During the fourteenth century in England there began a movement referred to as Lollardy. Throughout history, Lollardy has been viewed as a precursor to the Protestant Reformation. There has been a long ongoing debate among scholars trying to identify the extent of Lollard beliefs among the English. Attempting to identify who was a Lollard has often led historians to look at the trial records of those accused of being Lollards. One aspect overlooked in these studies is the role civic authorities, like the mayor of a town, played in the heresy trials of suspected Lollards. Contrary to existing beliefs that the Lollards were marginalized figures, the mayors' willingness to defend them against Church prosecution implies that either Lollard sympathies were more widespread than previously noted or Lollards were being inaccurately identified in the court records. This contradicts scholars' previous view that English religious views were clearly divided between Lollards and non-Lollards, providing depth and additional support to very recent work emphasizing the complexity of religious identity during the period immediately preceding the Reformation.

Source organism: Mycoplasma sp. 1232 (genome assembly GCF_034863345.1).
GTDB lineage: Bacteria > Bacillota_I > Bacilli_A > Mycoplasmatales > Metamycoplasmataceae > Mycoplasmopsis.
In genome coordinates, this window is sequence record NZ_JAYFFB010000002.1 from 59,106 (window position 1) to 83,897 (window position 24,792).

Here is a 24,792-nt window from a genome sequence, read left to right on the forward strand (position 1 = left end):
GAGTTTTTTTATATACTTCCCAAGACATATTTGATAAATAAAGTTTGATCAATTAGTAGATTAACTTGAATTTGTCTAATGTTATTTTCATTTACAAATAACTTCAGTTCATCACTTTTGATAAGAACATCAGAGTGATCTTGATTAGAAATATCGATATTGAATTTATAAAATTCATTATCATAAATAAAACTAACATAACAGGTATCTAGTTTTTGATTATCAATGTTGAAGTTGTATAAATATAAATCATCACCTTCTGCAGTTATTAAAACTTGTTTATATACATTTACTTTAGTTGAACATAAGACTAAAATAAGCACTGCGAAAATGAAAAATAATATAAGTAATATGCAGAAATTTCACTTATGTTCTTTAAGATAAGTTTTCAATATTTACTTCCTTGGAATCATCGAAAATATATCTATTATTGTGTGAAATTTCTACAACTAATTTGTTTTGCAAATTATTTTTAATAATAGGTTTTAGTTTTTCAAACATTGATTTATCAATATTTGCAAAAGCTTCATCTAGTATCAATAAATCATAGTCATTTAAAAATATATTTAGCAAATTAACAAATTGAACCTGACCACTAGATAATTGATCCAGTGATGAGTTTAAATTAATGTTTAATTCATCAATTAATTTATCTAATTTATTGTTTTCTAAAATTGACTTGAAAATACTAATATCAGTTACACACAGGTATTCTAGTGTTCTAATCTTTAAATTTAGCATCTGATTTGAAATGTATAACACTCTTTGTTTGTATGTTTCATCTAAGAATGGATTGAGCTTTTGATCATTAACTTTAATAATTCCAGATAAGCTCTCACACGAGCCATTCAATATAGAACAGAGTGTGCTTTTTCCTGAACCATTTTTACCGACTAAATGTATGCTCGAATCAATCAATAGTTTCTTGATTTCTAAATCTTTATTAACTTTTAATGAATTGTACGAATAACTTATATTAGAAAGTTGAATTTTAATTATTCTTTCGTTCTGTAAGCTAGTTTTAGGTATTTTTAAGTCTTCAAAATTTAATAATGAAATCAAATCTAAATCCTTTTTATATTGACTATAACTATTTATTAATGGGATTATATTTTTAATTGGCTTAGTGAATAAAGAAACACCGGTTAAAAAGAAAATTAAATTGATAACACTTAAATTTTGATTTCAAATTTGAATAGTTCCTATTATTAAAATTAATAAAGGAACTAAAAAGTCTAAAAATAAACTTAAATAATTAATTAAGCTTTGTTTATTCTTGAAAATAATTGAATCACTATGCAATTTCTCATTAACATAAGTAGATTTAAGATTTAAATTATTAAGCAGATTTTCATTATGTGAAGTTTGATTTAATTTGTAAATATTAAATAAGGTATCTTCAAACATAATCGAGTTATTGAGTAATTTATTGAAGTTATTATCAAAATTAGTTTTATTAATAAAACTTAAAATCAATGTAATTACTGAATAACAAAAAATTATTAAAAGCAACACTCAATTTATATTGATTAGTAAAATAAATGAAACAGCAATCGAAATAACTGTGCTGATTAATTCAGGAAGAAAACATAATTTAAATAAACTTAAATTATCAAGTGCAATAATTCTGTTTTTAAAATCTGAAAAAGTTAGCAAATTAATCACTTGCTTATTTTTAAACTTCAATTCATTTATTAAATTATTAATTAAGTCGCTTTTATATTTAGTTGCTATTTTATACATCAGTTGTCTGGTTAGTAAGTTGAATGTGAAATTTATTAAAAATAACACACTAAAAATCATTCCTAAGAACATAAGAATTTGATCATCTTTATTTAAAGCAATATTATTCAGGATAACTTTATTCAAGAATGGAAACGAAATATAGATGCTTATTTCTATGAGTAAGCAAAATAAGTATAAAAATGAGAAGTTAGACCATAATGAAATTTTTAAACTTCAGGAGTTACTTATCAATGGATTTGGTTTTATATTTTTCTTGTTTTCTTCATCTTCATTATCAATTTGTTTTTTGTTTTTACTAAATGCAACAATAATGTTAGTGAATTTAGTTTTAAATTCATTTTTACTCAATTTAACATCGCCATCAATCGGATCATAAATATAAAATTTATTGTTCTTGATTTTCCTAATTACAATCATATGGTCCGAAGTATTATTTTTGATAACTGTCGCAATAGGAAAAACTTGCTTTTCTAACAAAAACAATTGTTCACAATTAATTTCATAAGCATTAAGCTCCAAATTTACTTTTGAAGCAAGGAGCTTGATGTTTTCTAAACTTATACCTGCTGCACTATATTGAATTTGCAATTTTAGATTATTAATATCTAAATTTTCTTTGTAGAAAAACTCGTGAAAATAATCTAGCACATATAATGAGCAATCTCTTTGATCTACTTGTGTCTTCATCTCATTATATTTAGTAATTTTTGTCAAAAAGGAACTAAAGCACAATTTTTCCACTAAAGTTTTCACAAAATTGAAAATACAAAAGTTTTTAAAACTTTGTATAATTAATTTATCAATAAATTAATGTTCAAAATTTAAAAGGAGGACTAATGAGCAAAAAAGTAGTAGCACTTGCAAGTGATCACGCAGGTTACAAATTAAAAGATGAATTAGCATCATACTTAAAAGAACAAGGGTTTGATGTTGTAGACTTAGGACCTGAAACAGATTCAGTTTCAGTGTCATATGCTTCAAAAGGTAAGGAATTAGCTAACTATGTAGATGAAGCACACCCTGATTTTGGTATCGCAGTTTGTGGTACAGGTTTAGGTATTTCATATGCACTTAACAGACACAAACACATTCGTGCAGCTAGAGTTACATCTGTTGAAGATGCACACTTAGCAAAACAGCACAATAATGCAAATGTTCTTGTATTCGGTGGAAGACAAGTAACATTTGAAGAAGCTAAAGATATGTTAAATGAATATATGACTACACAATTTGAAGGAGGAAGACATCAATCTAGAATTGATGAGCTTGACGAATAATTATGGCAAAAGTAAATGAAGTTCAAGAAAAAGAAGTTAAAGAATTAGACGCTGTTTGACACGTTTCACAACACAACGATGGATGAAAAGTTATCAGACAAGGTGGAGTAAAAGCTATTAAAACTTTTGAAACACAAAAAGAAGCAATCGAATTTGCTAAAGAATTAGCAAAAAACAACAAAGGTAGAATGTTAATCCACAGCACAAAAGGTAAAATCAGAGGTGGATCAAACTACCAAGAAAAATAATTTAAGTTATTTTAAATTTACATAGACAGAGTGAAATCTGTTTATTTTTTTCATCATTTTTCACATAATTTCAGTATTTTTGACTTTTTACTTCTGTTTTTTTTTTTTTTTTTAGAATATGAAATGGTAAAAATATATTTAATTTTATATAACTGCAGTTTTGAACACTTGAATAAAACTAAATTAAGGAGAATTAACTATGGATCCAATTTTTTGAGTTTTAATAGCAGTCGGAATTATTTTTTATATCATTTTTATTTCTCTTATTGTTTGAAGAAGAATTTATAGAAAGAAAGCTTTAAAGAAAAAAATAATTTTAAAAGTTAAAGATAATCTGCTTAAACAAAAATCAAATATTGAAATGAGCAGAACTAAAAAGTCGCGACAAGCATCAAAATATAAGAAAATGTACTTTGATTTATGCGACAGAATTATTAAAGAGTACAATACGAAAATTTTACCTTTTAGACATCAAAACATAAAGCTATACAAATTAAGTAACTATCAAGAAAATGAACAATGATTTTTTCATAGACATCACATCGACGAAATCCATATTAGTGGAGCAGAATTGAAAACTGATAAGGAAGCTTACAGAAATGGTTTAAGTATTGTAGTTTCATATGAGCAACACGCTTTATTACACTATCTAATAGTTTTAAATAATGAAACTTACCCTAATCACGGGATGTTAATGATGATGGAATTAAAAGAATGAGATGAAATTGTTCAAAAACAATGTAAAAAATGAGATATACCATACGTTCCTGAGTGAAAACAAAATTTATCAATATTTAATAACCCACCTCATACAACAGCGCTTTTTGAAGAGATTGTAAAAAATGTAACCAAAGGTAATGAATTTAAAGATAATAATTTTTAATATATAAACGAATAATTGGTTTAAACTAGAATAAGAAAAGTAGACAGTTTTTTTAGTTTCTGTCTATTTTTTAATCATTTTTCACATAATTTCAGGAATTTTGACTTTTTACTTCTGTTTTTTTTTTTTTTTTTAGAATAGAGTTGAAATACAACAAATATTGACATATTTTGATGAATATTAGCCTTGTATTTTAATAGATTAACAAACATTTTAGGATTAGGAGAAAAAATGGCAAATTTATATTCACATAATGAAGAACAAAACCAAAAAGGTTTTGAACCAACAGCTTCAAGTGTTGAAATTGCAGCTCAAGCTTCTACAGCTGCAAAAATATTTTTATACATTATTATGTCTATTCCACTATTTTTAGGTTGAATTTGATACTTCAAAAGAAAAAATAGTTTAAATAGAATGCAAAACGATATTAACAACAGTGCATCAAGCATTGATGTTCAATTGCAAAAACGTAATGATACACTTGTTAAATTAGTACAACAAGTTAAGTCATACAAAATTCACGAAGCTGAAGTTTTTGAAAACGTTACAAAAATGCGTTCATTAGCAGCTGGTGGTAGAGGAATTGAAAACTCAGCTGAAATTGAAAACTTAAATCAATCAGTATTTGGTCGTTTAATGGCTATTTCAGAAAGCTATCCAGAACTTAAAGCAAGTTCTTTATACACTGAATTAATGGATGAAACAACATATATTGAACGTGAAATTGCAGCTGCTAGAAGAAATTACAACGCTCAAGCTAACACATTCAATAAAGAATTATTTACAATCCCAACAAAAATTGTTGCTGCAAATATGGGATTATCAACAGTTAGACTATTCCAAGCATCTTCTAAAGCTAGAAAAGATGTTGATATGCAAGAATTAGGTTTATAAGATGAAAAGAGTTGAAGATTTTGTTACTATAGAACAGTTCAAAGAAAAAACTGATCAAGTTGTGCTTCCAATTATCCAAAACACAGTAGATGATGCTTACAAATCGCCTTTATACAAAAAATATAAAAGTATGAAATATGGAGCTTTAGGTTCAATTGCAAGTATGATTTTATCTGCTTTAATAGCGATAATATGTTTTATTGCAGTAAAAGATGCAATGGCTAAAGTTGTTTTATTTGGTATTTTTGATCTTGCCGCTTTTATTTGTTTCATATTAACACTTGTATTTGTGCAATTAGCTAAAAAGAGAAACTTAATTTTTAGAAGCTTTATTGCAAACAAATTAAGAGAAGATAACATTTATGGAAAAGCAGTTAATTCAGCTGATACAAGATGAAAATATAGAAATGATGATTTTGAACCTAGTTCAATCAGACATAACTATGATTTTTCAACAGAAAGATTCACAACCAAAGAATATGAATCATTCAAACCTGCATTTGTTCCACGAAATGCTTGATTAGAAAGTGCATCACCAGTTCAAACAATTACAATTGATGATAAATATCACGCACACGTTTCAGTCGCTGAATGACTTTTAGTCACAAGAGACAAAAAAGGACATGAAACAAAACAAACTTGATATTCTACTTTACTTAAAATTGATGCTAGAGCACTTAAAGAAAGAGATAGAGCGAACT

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Bachelor of Arts (B.A.)
College of Arts and Humanities
Arts and Humanities -- Dissertations, Academic;Dissertations, Academic -- Arts and Humanities
Length of Campus-only Access
Honors in the Major Thesis
Gomez, Angel, "The mayor and early Lollard dissemination" (2012). HIM 1990-2015. 1774.